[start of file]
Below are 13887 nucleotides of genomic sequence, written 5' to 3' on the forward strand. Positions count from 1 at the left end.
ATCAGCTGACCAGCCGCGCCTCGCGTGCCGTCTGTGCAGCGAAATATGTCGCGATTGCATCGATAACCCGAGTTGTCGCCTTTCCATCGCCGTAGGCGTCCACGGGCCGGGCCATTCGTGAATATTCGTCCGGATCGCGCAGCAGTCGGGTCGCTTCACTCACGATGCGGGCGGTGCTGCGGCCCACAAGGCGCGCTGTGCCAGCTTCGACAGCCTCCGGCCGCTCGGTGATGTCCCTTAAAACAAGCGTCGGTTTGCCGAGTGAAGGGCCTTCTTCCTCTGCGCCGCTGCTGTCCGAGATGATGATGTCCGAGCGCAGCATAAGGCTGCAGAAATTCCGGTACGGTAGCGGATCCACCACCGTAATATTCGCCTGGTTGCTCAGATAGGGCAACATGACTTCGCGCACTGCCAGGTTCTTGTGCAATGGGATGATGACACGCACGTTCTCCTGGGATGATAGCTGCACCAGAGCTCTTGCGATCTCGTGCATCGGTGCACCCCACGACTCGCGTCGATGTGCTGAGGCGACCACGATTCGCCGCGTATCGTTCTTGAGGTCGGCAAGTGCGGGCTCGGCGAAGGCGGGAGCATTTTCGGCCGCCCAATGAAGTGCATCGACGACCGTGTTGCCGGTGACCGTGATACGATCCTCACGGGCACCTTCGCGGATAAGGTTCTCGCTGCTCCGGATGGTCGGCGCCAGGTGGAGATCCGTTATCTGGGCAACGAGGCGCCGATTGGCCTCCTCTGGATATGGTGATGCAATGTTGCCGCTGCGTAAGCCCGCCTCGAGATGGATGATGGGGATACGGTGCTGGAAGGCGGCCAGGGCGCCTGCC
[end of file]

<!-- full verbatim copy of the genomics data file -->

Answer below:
Below are 13887 nucleotides of genomic sequence, written 5' to 3' on the forward strand. Positions count from 1 at the left end.
ATCAGCTGACCAGCCGCGCCTCGCGTGCCGTCTGTGCAGCGAAATATGTCGCGATTGCATCGATAACCCGAGTTGTCGCCTTTCCATCGCCGTAGGCGTCCACGGGCCGGGCCATTCGTGAATATTCGTCCGGATCGCGCAGCAGTCGGGTCGCTTCACTCACGATGCGGGCGGTGCTGCGGCCCACAAGGCGCGCTGTGCCAGCTTCGACAGCCTCCGGCCGCTCGGTGATGTCCCTTAAAACAAGCGTCGGTTTGCCGAGTGAAGGGCCTTCTTCCTCTGCGCCGCTGCTGTCCGAGATGATGATGTCCGAGCGCAGCATAAGGCTGCAGAAATTCCGGTACGGTAGCGGATCCACCACCGTAATATTCGCCTGGTTGCTCAGATAGGGCAACATGACTTCGCGCACTGCCAGGTTCTTGTGCAATGGGATGATGACACGCACGTTCTCCTGGGATGATAGCTGCACCAGAGCTCTTGCGATCTCGTGCATCGGTGCACCCCACGACTCGCGTCGATGTGCTGAGGCGACCACGATTCGCCGCGTATCGTTCTTGAGGTCGGCAAGTGCGGGCTCGGCGAAGGCGGGAGCATTTTCGGCCGCCCAATGAAGTGCATCGACGACCGTGTTGCCGGTGACCGTGATACGATCCTCACGGGCACCTTCGCGGATAAGGTTCTCGCTGCTCCGGATGGTCGGCGCCAGGTGGAGATCCGTTATCTGGGCAACGAGGCGCCGATTGGCCTCCTCTGGATATGGTGATGCAATGTTGCCGCTGCGTAAGCCCGCCTCGAGATGGATGATGGGGATACGGTGCTGGAAGGCGGCCAGGGCGCCTGCC